Due to globalization, increasing numbers of species are introduced into locations they could not reach through natural dispersal. Some of these introduced species are able to establish a stable population in the introduced range and eventually become invasive. These species may be able to outcompete native species and thus can drive them to local or even global extinction. Therefore, invasive species are a threat to global biodiversity. Despite this, invasive species are good study systems for evolutionary processes. Each introduction to a new environment can be viewed as a natural experiment that is often running for more generations than can be studied e.g. in experimental evolution studies. Thus, parallel adaptation to similar environments can be studied. In combination with archaeobotanical samples or historic herbarium records, these changes can be observed directly using genetic evidence. One hypothesis as to why invasive species are successful in the introduced range is the Evolution of Increased Competitive Ability (EICA) hypothesis. It says that due to the release from native enemies, plants are able to allocate resources away from defense mechanisms and towards increased growth and reproduction which makes them better invaders.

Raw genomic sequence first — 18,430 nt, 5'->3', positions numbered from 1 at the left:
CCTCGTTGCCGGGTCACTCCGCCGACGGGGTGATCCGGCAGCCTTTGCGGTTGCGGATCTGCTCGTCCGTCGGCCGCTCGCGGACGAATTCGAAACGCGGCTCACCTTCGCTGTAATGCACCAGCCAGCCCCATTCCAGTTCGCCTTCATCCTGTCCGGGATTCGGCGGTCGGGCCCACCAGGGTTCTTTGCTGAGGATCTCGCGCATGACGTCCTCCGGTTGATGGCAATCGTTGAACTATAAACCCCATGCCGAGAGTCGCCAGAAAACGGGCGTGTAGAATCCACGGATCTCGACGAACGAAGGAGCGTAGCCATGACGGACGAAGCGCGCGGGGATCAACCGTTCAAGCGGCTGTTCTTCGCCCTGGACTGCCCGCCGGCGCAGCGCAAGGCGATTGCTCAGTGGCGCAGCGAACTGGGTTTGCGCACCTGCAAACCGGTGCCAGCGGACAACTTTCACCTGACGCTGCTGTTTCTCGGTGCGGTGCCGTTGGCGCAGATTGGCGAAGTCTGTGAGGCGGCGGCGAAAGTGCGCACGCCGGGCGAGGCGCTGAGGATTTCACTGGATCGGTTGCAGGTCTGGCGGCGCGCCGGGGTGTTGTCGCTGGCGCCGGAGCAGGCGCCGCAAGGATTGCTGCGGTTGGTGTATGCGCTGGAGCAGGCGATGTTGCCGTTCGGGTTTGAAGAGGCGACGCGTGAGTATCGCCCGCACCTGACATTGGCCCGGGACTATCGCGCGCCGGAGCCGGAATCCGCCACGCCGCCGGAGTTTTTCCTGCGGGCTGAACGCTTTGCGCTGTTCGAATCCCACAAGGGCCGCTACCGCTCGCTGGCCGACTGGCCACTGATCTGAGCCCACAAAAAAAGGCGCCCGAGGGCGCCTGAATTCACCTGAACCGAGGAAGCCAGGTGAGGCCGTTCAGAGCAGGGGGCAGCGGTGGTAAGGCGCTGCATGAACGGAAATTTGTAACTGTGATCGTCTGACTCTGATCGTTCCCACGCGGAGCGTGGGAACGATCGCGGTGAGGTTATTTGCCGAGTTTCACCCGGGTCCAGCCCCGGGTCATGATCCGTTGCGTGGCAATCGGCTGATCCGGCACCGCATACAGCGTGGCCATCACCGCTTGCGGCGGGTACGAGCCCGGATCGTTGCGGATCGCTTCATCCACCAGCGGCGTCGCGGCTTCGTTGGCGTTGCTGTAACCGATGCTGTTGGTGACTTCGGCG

Ambrosia artemisiifolia (common ragweed) is a very successful invasive annual weed native to North America that was introduced to Europe in the late 19th century. In this thesis, I investigate the genomic basis of this invasion using 297 historic herbarium specimens and 350 contemporary samples from both the native and the invasive range in what is thus far the largest study of whole genomes of a non-model, non-crop plant. I found that the population structure in the native range contains three main genetic clusters and one admixed cluster, and, using this information, I was able to identify the most likely source population for the European invasion. Unlike in the native range, population structure changed drastically over time in Europe. Moreover, I found selection on traits in Europe which are consistent with the EICA hypothesis. In addition, I used the herbarium specimens as well as the contemporary samples in the first study of its kind to look at differences of the metagenomic community between ranges and over time. I found that some taxa are less common in Europe, providing evidence that enemy release might have played a role in the plants’ invasive success. This thesis demonstrates how genomic data from herbarium specimens can be used in a variety of studies and how they add value to the study of invasion.